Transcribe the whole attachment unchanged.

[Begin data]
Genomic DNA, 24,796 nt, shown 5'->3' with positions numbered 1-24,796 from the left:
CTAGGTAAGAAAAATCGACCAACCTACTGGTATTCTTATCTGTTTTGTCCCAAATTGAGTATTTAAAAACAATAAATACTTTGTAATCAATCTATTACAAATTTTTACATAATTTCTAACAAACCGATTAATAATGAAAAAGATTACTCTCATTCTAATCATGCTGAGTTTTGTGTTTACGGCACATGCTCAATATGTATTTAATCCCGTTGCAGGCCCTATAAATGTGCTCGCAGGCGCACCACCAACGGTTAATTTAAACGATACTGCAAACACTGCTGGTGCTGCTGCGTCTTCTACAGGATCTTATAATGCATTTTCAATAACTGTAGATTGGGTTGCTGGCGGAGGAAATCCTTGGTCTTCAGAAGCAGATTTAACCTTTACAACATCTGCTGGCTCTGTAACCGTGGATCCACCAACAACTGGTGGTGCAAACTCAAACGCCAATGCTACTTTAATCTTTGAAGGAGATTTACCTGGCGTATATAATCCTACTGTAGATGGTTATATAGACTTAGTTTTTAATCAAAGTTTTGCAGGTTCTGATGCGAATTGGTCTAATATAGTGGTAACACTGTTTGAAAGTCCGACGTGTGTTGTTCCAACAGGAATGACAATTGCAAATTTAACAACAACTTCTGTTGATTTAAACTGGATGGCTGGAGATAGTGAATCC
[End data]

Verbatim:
Genomic DNA, 24,796 nt, shown 5'->3' with positions numbered 1-24,796 from the left:
CTAGGTAAGAAAAATCGACCAACCTACTGGTATTCTTATCTGTTTTGTCCCAAATTGAGTATTTAAAAACAATAAATACTTTGTAATCAATCTATTACAAATTTTTACATAATTTCTAACAAACCGATTAATAATGAAAAAGATTACTCTCATTCTAATCATGCTGAGTTTTGTGTTTACGGCACATGCTCAATATGTATTTAATCCCGTTGCAGGCCCTATAAATGTGCTCGCAGGCGCACCACCAACGGTTAATTTAAACGATACTGCAAACACTGCTGGTGCTGCTGCGTCTTCTACAGGATCTTATAATGCATTTTCAATAACTGTAGATTGGGTTGCTGGCGGAGGAAATCCTTGGTCTTCAGAAGCAGATTTAACCTTTACAACATCTGCTGGCTCTGTAACCGTGGATCCACCAACAACTGGTGGTGCAAACTCAAACGCCAATGCTACTTTAATCTTTGAAGGAGATTTACCTGGCGTATATAATCCTACTGTAGATGGTTATATAGACTTAGTTTTTAATCAAAGTTTTGCAGGTTCTGATGCGAATTGGTCTAATATAGTGGTAACACTGTTTGAAAGTCCGACGTGTGTTGTTCCAACAGGAATGACAATTGCAAATTTAACAACAACTTCTGTTGATTTAAACTGGATGGCTGGAGATAGTGAATCC